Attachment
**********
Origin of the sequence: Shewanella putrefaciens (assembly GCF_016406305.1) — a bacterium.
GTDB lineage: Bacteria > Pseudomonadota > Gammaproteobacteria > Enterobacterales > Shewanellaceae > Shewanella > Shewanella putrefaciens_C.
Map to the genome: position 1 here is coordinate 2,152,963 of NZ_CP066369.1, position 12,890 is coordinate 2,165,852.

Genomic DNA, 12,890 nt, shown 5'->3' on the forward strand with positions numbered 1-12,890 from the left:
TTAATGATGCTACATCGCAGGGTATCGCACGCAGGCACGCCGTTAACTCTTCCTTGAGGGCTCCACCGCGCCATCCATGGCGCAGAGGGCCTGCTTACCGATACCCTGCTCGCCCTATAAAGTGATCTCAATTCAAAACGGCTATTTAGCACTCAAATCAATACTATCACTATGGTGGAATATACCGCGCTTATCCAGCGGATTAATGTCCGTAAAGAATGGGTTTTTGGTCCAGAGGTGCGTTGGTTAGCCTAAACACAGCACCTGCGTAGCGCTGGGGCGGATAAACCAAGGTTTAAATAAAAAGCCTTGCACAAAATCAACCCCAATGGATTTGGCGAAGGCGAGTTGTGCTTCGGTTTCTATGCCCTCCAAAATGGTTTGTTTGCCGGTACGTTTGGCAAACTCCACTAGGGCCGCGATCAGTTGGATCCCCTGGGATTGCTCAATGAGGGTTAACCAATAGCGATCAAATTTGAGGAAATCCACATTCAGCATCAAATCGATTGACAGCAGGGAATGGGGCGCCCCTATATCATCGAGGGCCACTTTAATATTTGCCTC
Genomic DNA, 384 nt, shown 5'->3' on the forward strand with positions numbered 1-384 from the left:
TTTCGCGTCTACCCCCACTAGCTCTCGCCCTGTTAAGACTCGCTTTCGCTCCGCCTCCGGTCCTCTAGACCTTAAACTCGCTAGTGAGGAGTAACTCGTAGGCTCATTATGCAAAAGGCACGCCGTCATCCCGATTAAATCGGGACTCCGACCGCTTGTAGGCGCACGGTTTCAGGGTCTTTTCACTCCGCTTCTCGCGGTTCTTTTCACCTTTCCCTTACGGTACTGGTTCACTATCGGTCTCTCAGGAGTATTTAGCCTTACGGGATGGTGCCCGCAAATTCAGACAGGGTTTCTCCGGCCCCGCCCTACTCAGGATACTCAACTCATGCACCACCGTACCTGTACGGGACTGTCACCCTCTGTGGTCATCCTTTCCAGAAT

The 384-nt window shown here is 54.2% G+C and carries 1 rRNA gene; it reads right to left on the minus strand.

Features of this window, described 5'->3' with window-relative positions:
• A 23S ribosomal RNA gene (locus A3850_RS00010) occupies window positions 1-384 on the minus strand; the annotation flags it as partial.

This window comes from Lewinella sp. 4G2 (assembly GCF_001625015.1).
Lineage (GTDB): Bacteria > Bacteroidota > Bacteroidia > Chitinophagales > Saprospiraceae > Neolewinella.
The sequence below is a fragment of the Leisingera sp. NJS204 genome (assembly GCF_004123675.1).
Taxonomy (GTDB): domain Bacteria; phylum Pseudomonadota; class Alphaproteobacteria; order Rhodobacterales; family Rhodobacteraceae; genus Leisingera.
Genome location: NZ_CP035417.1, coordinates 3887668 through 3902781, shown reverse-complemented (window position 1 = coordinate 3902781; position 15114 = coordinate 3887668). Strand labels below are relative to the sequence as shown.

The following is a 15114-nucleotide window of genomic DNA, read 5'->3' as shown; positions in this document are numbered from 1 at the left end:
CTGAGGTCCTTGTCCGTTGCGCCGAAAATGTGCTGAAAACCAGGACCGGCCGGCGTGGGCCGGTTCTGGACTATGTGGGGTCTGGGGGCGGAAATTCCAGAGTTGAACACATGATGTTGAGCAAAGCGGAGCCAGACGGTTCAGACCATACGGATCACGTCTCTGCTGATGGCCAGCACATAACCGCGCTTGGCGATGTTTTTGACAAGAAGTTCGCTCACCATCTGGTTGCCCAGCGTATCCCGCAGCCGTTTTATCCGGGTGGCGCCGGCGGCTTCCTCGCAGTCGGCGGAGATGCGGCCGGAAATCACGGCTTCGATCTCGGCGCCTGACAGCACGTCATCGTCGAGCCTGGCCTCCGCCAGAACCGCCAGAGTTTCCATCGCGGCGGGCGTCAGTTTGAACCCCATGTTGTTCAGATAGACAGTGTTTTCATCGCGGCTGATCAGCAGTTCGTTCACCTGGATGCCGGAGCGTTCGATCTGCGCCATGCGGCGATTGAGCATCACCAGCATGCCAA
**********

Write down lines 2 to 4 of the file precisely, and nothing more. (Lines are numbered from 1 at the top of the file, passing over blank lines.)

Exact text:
GTDB lineage: Bacteria > Pseudomonadota > Gammaproteobacteria > Enterobacterales > Shewanellaceae > Shewanella > Shewanella putrefaciens_C.
Map to the genome: position 1 here is coordinate 2,152,963 of NZ_CP066369.1, position 12,890 is coordinate 2,165,852.

Genomic DNA, 12,890 nt, shown 5'->3' on the forward strand with positions numbered 1-12,890 from the left: